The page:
Lake Blue Ridge Fishing Report – June 2010
Blue Ridge: Level: 0.5 feet above full pool. Temp: 74-78 degrees. Clarity: Clear.
Bass: Good. Eric Welch reports, “We’re catching a lot of fish on a variety of baits — drop shots, flukes, Trick Worms, shaky heads and tubes. The fish are on points, drops and brush. There is no real pattern right now; the fish are just eating. If you get some good wind, spinnerbaits and crankbaits will work. You may have to do some running around to find the bass, but when you do, you can catch two or three out of one area. On July 15, TVA will start pulling the lake down for their 2-year repairs, so that’s going to give everyone about one month of full-pool fishing on Lake Blue Ridge.” Eric Crowley reports, “Cover, cover, cover. If you find shade and wood, you will find fish. Trees, brush, bushes, stumps, docks, whatever it is, it will be holding fish. Early in the day, the fish will be out from the cover looking for food, but they won’t be far from it at all, maybe 25 feet or less. As the day goes on, they will pull up tighter and tighter. By noon, they will be under it or real tight next to it. Wacky-rigged worms in chartreuse and yellow, chartreuse mini lizards with glitter and smoke-colored flukes will get these fish off the cover and on the hook.”
Smallmouth: Eric reports, “The smallies are scattered — three here, four there, but they are spread out across the main lake and even up the river to Point 7. The fish are starting to feed up in the mornings, so keep a heavy topwater bait, like a Zara Spook, tied on to make those long casts to busting fish. If the fish are not up, but you find them on the sonar, throw tubes or flukes, and let them sink some before the retrieve. The fish are real aggressive and will come up 10 to 20 feet to bust on a bait. Start looking out from the marina, Point 2 and Morganton Point. These are all places the bait will gather, and you can bet the smallmouths won’t pass on it. Later in the day look for the fish to move down to the rocky bottom until evening. Fifteen to 25 feet is a good starting point. Swimbaits, weighted flukes and drop-shot minnows will all take fish this month. By far my new favorite soft bait is a Paddle Tail Fluke by Zoom in white or silver. Heath Pack said he’s been doing pretty well on the smallmouths during evening tournaments. The fish are on the secondary points off main creeks, and they’re 15 to 18 feet deep on the very ends of the points hanging right at the drops. He’s been catching them on a 1/4-oz. Coffee Tube by Strike King. Fish a crawfish pattern. Also, a Spook or a Sammy will catch them on top off the long shallow points over 10 to 12 feet of water.”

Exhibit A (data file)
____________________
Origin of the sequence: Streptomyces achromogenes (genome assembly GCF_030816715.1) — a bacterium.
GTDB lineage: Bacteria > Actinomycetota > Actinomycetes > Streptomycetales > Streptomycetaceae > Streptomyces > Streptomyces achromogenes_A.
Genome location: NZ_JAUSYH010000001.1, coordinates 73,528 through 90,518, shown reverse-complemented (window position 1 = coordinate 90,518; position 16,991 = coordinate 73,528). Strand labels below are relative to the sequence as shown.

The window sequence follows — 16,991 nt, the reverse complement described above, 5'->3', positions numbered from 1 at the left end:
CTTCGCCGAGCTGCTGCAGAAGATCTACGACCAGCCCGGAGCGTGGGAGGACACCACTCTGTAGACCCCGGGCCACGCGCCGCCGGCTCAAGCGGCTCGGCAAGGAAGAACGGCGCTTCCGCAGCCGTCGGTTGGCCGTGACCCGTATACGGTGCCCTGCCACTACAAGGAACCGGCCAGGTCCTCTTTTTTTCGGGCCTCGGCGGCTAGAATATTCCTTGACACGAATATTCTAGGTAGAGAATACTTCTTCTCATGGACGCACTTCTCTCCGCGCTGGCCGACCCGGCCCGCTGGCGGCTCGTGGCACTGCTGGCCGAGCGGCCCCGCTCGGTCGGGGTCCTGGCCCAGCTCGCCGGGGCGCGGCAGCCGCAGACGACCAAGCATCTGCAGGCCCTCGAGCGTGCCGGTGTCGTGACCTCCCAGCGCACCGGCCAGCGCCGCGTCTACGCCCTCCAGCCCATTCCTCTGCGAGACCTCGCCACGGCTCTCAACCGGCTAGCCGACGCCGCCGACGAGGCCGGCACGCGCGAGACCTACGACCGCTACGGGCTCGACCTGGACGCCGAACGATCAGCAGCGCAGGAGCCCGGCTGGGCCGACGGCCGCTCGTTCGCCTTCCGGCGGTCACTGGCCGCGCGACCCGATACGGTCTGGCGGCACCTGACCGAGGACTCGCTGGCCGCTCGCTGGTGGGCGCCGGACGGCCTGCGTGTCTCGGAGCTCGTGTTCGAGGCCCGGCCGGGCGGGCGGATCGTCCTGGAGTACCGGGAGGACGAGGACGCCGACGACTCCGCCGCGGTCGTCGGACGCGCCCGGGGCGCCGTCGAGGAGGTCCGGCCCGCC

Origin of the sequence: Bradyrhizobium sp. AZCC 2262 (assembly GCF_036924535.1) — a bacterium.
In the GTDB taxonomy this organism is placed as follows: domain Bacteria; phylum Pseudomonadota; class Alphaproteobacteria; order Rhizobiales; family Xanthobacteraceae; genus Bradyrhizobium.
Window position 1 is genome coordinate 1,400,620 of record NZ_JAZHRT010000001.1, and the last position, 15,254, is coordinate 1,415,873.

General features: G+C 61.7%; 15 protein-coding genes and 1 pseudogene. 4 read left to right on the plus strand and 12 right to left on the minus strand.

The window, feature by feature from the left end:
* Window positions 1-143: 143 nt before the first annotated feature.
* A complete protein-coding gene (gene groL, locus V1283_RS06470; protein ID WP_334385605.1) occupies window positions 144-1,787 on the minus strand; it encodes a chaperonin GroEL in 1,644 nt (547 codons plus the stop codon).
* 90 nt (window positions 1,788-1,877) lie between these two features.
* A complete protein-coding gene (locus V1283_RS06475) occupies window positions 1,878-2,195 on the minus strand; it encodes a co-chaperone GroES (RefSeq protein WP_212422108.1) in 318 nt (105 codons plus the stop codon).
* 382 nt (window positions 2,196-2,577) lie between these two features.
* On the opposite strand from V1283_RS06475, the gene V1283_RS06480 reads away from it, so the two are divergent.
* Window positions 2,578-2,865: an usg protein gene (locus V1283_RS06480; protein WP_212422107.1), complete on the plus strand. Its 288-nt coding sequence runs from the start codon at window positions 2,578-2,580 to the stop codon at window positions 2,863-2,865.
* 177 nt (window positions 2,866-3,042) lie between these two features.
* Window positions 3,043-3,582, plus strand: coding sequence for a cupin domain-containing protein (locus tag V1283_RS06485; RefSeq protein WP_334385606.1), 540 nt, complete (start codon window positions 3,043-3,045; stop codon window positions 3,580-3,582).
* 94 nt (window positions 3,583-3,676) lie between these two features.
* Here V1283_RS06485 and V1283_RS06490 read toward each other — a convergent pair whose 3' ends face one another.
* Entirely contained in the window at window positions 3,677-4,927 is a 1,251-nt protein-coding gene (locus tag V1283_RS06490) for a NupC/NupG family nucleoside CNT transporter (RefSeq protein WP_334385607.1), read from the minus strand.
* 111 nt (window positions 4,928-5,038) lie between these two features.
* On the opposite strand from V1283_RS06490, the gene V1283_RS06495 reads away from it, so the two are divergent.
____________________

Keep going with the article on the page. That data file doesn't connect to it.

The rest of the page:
Walleye: Eric reports the walleyes are up shallow on the shorelines. “They are chasing bait and can be caught with crankbaits, jigs and jerkbaits,” said Eric. “Try darker colors early and more shiny stuff in the daytime. Look in water 5 to 15 feet deep near deeper water like 30 to 40 feet deep. Rocky bottom is a must as most walleye will not hang on a mud bank. Live-bait guys try ‘green’ nightcrawlers on a live-bait rig right on the bottom. Troll it, cast it or deep jig it where you are marking fish. Tri State Bait and Tackle on Highway 60 keeps them in the cooler. A good place to find walleye is in Star Creek. Look for the flats over by the ski-slalom course, and pull your baits very slow.”
Other Articles You Might Enjoy